Posted on 2 Comments

RAINY SEASON – A Review by Whispering Stories

Review excerpt:

A jazz club in Tokyo, mysterious men in black suits, money owed, and bones are broken. Yes, just the perfect storyline for a noir title. Brindley writes settings and atmosphere so well. You are taken there and planted as you read. Whether it’s a crowded street corner, hospital waiting room, or local ramen diner, you will feel your surroundings.

JennaScribbles of Whispering Stories


Read the complete four-star review at Whispering Stories:

WHISPERINGSTORIES.COM

Posted on 1 Comment

RAINY SEASON – A Review by Rose Auburn

Review excerpt:

I read Rainy Season in one day. Not because it’s a fairly short novel (175 pages) but because I simply could not put it down. It is not a poorly-written imitation of a Noir Romance, it is a Noir Romance. The opening was absolutely spot-on for the genre; sublime, stylised, descriptive and cynical. All the scenes played through your mind in shades of grey and black with the permanent tattoo of the rain which, in so many ways, is another character.

Rose Auburn, Writing & Reviews

Read the complete five-star review at Rose’s website:

ROSEAUBURN.COM

Posted on Leave a comment

A Turn From the Worst

So, I was thick into the development of the follow-up novel to THE GOOD KILL (any guesses what follow-up title will be?) when of a sudden it seemed like End Times had finally started to throw down with the Covid-19 pandemic and cult daddy trump’s horrific death-inducing response to it.

With the Killian Lebon storyline as dark and violent as it is, and with all the research into the real-life examples of darkness and violence it takes to bring it out fictionally, I just thought it best for my mental stability to shelve all the pretend mayhem for a while seeing how there was far too much of it going on within our apocalyptic twilight zone of a reality.

But of course I could not not write so I immediately began looking internally for a story that would be able to transport me away to a better place.

Continue reading A Turn From the Worst
Posted on 6 Comments

PARIS | A Relating to Humans Women’s Issues Feature

PARIS
by elizabeth stokkebye

Seventeen and in Paris on my own.

It was my first encounter with the city of love and I was fortunate to stay with an aunt and uncle, who both being workaholics, left me with oceans of time to explore. I hurried out the door to experience the vast world of Paris with its majestic architecture, its towering cathedrals, its world-renowned art collections, its peaceful parks, and its crowds of people.

The air was spring like, mild and sunny, although I was spending my Christmas holiday away from my home in Denmark. Traveling by myself in a foreign world filled me with a sensation of pure freedom. I remember how my breathing felt different: effortless and silent but steady and consistent. It was breathing devoid of depression and anxiety. I breathed without past or future and let the air be present.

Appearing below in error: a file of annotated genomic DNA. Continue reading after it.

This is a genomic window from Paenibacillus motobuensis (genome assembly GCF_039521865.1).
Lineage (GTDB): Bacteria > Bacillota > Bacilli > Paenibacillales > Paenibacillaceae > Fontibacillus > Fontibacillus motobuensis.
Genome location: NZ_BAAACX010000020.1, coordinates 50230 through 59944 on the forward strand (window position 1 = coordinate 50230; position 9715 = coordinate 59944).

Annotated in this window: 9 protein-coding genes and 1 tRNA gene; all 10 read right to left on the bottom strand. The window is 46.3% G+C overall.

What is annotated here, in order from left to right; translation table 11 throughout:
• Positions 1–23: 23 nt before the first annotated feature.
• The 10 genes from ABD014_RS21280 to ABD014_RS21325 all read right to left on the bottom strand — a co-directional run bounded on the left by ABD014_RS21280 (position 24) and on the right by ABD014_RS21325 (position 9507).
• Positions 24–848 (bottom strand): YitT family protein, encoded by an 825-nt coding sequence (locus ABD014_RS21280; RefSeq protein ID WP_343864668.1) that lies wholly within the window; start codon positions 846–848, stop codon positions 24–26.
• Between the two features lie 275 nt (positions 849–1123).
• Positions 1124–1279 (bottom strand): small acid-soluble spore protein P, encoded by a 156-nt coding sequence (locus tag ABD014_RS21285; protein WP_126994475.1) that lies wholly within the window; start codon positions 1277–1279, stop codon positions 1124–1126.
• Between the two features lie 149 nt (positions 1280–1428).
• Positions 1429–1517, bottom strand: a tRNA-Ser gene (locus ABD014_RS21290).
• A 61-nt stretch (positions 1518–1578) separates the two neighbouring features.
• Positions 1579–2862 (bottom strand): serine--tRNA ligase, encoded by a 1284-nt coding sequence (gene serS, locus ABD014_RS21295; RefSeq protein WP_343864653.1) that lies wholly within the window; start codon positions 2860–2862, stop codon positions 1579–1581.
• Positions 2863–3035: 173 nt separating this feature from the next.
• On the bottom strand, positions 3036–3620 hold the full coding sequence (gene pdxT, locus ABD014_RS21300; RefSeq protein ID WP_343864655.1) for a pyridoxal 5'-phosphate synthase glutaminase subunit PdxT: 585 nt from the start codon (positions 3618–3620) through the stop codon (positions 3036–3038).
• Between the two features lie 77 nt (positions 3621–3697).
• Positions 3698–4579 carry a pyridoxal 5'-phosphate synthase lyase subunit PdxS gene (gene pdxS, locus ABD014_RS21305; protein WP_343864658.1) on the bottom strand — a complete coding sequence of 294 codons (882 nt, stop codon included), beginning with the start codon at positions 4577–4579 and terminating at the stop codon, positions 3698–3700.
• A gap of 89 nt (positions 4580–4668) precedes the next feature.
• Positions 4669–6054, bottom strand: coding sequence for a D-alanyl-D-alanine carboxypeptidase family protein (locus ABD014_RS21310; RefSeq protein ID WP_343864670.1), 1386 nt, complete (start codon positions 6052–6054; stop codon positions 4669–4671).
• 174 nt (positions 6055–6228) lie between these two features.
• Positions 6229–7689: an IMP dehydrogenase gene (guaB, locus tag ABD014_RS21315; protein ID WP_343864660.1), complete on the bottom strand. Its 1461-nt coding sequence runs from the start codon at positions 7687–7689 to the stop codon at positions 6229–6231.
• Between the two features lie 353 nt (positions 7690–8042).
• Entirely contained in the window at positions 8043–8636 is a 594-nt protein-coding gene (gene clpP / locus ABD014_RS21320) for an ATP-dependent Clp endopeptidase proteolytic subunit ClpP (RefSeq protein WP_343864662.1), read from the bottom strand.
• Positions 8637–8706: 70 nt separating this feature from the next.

Walking along grand boulevards beneath a blue sky sporting white clouds I felt my loving heart circulate blood through my veins.

On my way past one of the many cafés lining the wide sidewalk, my sway caught the attention of a street performer playing his violin. As I danced by him he let go of his instrument and started to sing Ne me quitte pas. I stopped, turned around, and listened to his chanson. Was he performing especially for me?

My youthful disposition was romantic and I was attracted to him. At the same time, I could hear my mother’s voice: “I’m so proud to have brought up a good girl!” I didn’t move. When he was done with the song, he waved me over. I blushed but followed his hand. He grabbed mine and kissed it. I felt the touch of his soft lips. My skin everywhere reacted by turning prickly and my breathing intensified.

“Ma Cherie,” he whispered.

All of a sudden my body felt heavy and I pulled away. Caught between wanting to leave and wanting to stay, I sat down on a bistro chair.

“Please, I need a minute,” I uttered.

“Bien sûr!” he smiled.

He put his violin to his neck once again and with closed eyes, he played the sweetest melody riding through the air and penetrating the toughest disposition.

Paralyzed, I tried to think. Should I leave or should I stay? My sense of freedom had slowly vanished which made the decision so much harder. The guy was cute, romantic and talented.

A waiter came over and I asked for a café au lait. As more people gathered around to listen to the soft music, I started to relax. He didn’t sing again which made me feel special.

Immersed in the music, I let go of time. Slowly, the morning faded, noon hour came around, and with his violin case full of money, he sang out:

“La dernière chanson!”

From his slender body came Que je t’aime and I didn’t know where to look. My gaze fell on a young woman advancing hurriedly towards us and embodying a sense of pure joy. She stepped right up to my singer and kissed him on the mouth.
 

elizabethstokkebye.com


 

HAVE YOU SEEN THIS?